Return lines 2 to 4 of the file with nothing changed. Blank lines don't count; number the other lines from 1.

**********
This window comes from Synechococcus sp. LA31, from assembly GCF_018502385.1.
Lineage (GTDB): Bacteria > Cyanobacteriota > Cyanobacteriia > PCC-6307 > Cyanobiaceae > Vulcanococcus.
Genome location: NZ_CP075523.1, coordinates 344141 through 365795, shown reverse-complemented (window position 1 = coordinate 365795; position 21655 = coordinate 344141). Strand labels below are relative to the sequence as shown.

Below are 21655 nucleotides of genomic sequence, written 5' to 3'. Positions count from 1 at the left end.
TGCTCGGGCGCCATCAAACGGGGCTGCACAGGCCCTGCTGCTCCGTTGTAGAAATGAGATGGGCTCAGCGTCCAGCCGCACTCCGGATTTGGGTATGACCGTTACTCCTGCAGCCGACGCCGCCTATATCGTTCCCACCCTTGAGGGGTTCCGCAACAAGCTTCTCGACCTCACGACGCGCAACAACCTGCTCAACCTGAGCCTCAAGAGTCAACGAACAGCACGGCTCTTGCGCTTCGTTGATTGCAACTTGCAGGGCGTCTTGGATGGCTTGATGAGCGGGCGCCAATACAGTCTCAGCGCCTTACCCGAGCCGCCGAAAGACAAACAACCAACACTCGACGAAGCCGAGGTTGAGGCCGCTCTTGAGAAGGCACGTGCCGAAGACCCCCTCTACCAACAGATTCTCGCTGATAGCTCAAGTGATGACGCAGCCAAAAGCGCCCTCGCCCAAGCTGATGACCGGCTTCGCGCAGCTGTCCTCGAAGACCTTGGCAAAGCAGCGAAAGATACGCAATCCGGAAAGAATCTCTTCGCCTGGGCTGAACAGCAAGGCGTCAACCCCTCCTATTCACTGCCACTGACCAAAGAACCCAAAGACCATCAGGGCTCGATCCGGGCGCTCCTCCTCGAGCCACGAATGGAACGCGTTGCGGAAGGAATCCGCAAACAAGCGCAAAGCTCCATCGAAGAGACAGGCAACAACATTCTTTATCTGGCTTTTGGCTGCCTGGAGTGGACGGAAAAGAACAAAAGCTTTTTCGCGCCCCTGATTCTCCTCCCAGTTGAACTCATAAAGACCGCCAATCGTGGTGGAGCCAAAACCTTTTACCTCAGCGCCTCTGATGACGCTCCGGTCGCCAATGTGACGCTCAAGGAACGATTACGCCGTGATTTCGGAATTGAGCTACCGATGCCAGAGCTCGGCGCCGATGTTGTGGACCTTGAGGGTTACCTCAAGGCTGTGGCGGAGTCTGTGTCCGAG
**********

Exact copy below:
Lineage (GTDB): Bacteria > Cyanobacteriota > Cyanobacteriia > PCC-6307 > Cyanobiaceae > Vulcanococcus.
Genome location: NZ_CP075523.1, coordinates 344141 through 365795, shown reverse-complemented (window position 1 = coordinate 365795; position 21655 = coordinate 344141). Strand labels below are relative to the sequence as shown.

Below are 21655 nucleotides of genomic sequence, written 5' to 3'. Positions count from 1 at the left end.